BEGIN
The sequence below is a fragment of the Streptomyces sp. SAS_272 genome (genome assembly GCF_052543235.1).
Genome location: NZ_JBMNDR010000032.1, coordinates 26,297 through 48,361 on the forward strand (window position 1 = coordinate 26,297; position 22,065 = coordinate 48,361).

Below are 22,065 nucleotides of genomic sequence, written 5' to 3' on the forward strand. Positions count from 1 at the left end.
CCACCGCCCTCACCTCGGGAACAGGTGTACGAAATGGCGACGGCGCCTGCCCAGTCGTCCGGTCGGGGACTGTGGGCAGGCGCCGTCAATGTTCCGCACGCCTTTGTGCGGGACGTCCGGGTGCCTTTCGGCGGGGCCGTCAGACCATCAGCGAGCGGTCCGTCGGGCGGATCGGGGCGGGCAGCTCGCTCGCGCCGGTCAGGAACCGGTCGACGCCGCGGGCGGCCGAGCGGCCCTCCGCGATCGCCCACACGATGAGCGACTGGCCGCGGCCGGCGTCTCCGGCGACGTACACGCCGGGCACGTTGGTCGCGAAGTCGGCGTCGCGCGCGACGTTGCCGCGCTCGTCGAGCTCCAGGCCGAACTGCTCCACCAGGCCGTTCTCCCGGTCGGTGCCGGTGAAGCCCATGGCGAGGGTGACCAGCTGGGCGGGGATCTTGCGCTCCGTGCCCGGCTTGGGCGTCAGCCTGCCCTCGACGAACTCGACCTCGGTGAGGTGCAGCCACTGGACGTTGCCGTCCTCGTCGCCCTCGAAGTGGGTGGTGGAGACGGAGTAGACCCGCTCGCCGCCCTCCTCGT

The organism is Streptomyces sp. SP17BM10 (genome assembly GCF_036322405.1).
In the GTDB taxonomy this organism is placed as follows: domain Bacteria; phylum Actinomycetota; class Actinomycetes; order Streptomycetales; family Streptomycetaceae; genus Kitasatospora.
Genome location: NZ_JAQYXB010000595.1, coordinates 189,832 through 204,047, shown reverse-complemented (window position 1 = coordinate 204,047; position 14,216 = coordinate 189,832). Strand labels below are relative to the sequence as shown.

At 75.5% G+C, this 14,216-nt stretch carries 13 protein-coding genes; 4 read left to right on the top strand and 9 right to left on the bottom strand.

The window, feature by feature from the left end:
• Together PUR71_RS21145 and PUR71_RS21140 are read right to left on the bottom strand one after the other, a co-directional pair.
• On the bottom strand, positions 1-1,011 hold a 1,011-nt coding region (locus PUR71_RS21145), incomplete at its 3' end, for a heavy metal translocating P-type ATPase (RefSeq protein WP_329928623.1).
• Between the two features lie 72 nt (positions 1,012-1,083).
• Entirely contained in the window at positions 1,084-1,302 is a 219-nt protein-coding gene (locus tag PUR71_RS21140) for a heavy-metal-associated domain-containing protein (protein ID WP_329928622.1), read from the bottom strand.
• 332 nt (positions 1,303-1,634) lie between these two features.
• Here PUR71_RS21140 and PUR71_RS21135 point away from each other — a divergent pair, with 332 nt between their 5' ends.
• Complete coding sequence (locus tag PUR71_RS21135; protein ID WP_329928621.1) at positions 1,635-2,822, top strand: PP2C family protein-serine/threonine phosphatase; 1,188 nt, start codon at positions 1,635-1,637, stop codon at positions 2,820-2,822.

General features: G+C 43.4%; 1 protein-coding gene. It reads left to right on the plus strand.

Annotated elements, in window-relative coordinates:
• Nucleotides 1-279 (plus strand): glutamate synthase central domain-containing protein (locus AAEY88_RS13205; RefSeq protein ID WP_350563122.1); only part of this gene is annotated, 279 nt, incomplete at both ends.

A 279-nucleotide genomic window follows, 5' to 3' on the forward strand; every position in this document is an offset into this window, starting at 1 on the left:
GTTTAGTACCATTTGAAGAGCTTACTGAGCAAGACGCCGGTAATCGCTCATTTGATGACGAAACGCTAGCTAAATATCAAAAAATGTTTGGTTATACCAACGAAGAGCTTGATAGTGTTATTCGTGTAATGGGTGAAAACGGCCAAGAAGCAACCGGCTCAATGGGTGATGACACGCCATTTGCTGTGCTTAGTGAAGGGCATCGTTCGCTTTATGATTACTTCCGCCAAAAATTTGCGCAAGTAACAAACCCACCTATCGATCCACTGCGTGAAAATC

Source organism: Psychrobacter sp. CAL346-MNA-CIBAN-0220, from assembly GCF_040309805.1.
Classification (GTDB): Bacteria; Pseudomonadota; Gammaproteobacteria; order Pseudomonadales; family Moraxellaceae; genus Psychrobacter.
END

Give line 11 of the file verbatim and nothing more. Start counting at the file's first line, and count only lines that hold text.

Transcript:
• On the bottom strand, positions 1-1,011 hold a 1,011-nt coding region (locus PUR71_RS21145), incomplete at its 3' end, for a heavy metal translocating P-type ATPase (RefSeq protein WP_329928623.1).